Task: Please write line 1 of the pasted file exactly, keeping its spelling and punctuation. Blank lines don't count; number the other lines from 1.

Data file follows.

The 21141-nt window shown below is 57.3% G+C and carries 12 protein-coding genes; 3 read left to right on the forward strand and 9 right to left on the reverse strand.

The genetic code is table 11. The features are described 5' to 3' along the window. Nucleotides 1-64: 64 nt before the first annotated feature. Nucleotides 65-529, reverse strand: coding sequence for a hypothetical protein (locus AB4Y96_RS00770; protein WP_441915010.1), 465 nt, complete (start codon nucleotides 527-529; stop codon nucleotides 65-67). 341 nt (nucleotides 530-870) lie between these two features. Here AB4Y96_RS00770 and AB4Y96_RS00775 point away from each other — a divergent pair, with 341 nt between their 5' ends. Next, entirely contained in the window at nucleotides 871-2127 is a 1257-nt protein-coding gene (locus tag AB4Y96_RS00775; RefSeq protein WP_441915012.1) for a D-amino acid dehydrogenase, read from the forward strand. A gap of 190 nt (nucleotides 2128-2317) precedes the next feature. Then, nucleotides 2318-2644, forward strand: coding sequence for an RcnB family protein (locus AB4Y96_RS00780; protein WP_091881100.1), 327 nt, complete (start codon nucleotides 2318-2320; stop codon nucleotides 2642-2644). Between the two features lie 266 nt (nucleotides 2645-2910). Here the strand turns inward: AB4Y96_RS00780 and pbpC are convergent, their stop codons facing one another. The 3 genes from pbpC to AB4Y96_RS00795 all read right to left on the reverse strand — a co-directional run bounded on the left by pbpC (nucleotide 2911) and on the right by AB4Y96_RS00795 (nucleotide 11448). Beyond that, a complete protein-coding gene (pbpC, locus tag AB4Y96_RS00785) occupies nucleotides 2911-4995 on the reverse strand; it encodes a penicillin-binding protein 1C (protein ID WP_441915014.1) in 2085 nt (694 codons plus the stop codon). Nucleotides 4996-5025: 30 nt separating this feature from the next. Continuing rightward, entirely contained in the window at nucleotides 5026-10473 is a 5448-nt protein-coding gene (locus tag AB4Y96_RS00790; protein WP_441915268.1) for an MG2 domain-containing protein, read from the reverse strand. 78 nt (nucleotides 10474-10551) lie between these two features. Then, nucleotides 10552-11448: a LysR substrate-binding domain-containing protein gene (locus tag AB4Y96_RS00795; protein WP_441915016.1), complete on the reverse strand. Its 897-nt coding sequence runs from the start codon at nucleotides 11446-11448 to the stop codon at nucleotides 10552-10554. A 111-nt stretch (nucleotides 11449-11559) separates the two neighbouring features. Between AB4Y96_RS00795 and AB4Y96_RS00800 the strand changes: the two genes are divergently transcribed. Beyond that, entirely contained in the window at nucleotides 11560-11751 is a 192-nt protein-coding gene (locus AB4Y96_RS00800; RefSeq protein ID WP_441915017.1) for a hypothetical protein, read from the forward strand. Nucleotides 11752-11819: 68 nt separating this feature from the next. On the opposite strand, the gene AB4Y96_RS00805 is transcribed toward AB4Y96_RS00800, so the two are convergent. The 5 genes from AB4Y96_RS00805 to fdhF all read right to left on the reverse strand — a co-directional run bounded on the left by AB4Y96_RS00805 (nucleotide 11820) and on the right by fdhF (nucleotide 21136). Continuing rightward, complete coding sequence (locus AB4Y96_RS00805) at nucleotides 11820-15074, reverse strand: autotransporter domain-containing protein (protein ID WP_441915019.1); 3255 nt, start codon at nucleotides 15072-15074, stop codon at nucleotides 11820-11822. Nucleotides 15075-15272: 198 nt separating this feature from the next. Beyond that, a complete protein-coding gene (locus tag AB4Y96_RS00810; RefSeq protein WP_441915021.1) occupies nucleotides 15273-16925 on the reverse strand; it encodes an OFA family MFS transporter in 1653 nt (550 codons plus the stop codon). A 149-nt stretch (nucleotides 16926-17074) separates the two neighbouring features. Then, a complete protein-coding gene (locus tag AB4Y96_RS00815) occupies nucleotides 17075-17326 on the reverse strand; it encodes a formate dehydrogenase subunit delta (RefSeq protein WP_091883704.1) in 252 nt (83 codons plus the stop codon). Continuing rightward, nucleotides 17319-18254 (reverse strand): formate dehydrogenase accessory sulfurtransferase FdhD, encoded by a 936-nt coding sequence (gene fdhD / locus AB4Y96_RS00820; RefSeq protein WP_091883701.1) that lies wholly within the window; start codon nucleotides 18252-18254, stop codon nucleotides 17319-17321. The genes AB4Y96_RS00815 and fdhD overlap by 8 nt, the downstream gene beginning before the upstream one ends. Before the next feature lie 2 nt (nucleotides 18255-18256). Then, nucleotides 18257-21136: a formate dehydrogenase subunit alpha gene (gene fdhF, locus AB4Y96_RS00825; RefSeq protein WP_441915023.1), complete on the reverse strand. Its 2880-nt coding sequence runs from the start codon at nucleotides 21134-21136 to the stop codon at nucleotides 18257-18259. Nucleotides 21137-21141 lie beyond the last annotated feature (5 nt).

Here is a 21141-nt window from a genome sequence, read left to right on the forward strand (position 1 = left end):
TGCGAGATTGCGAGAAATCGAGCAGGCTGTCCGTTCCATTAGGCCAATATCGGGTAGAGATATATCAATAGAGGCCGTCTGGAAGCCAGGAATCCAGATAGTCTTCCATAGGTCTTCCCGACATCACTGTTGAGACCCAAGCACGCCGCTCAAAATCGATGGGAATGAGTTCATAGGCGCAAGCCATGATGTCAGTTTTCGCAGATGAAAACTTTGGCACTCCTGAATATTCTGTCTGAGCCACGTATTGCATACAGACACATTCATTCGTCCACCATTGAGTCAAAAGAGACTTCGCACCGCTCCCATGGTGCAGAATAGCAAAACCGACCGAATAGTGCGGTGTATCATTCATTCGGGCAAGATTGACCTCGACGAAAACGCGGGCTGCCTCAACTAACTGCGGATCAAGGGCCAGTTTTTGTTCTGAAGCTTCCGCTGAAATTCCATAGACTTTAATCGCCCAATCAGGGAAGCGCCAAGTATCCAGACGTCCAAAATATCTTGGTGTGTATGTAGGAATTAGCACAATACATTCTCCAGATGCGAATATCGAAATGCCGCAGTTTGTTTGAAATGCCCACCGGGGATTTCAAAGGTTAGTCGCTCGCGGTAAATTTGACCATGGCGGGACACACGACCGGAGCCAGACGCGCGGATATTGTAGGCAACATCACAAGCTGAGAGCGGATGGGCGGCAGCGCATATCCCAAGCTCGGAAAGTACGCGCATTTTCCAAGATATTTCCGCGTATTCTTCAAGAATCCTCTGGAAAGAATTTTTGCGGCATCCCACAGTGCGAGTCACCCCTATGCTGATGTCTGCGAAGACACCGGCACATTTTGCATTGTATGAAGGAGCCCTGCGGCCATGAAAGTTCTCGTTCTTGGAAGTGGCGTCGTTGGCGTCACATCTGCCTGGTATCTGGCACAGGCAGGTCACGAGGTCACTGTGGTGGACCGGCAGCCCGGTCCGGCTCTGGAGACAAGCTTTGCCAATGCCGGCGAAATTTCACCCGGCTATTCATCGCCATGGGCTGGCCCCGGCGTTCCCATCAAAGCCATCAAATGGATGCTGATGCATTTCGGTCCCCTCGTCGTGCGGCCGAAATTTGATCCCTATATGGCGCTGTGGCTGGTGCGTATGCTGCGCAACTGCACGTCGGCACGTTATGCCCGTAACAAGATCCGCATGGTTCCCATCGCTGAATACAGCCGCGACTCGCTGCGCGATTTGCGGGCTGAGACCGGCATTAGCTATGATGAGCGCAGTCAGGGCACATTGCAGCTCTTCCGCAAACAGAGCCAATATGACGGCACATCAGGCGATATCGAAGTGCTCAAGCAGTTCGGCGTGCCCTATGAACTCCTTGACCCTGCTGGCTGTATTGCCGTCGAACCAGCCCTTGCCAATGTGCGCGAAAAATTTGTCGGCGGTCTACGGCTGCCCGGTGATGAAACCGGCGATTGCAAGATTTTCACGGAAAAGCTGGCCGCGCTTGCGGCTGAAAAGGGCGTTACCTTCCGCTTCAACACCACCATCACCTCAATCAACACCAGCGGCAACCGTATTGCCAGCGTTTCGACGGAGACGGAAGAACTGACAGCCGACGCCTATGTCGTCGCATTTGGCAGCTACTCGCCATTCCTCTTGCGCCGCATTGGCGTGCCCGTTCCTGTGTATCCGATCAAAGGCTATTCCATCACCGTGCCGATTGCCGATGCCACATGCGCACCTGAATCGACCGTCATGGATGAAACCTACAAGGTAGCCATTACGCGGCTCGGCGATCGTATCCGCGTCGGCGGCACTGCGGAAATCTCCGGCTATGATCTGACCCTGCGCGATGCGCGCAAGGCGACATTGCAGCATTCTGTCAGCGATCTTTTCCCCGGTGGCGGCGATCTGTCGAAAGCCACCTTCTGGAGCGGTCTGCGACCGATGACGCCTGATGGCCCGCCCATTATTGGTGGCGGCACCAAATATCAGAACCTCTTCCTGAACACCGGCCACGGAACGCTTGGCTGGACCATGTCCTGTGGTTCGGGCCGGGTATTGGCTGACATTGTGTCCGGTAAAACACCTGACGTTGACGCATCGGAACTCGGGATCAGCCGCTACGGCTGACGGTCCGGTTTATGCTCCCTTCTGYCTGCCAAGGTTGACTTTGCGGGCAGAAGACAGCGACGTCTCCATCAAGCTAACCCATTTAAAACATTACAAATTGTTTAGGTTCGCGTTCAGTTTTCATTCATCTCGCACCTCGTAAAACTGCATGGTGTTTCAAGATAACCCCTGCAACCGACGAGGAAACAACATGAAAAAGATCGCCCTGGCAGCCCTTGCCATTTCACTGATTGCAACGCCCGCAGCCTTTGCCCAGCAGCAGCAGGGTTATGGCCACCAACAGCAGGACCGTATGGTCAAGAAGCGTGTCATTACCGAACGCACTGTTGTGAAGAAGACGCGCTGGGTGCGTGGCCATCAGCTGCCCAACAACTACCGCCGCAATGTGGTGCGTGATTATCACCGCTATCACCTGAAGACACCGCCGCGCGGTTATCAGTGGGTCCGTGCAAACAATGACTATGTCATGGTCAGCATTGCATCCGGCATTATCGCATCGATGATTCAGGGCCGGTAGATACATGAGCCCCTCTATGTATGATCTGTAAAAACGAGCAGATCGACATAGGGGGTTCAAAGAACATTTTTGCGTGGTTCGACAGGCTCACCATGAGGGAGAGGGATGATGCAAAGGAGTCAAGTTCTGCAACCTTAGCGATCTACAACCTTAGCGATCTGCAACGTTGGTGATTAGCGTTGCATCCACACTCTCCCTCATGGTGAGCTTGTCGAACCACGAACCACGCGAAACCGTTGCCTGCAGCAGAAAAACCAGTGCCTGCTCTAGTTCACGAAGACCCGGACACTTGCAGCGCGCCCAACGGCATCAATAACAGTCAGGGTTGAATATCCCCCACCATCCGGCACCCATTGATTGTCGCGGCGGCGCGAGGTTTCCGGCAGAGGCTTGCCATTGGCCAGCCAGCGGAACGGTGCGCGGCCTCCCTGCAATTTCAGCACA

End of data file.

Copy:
The 21141-nt window shown below is 57.3% G+C and carries 12 protein-coding genes; 3 read left to right on the forward strand and 9 right to left on the reverse strand.